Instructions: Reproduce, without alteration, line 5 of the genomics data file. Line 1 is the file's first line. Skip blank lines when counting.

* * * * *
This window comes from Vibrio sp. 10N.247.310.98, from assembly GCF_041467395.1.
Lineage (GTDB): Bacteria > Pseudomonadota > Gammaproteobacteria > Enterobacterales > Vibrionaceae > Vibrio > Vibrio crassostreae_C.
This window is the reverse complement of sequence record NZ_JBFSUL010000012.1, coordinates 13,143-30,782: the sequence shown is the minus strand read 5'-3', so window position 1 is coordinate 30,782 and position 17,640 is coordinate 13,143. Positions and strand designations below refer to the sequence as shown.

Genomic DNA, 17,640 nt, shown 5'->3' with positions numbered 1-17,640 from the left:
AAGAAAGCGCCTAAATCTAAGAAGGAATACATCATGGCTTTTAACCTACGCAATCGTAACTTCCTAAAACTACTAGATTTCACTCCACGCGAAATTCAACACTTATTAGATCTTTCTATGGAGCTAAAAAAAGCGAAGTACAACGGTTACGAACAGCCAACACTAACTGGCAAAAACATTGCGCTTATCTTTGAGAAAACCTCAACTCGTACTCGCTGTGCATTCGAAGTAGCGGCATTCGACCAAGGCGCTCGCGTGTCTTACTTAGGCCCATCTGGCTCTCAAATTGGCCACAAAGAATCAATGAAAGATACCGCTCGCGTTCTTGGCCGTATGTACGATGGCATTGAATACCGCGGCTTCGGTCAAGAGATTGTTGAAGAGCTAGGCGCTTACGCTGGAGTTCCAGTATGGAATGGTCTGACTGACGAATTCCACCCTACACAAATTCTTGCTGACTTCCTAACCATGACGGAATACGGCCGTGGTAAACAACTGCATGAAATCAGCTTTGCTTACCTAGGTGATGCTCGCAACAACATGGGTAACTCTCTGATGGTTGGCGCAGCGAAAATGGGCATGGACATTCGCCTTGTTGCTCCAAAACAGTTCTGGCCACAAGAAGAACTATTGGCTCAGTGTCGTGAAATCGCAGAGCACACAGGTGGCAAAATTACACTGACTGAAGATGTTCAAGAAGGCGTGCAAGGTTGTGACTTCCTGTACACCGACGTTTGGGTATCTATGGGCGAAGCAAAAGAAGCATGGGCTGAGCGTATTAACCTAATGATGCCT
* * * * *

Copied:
AAGAAAGCGCCTAAATCTAAGAAGGAATACATCATGGCTTTTAACCTACGCAATCGTAACTTCCTAAAACTACTAGATTTCACTCCACGCGAAATTCAACACTTATTAGATCTTTCTATGGAGCTAAAAAAAGCGAAGTACAACGGTTACGAACAGCCAACACTAACTGGCAAAAACATTGCGCTTATCTTTGAGAAAACCTCAACTCGTACTCGCTGTGCATTCGAAGTAGCGGCATTCGACCAAGGCGCTCGCGTGTCTTACTTAGGCCCATCTGGCTCTCAAATTGGCCACAAAGAATCAATGAAAGATACCGCTCGCGTTCTTGGCCGTATGTACGATGGCATTGAATACCGCGGCTTCGGTCAAGAGATTGTTGAAGAGCTAGGCGCTTACGCTGGAGTTCCAGTATGGAATGGTCTGACTGACGAATTCCACCCTACACAAATTCTTGCTGACTTCCTAACCATGACGGAATACGGCCGTGGTAAACAACTGCATGAAATCAGCTTTGCTTACCTAGGTGATGCTCGCAACAACATGGGTAACTCTCTGATGGTTGGCGCAGCGAAAATGGGCATGGACATTCGCCTTGTTGCTCCAAAACAGTTCTGGCCACAAGAAGAACTATTGGCTCAGTGTCGTGAAATCGCAGAGCACACAGGTGGCAAAATTACACTGACTGAAGATGTTCAAGAAGGCGTGCAAGGTTGTGACTTCCTGTACACCGACGTTTGGGTATCTATGGGCGAAGCAAAAGAAGCATGGGCTGAGCGTATTAACCTAATGATGCCT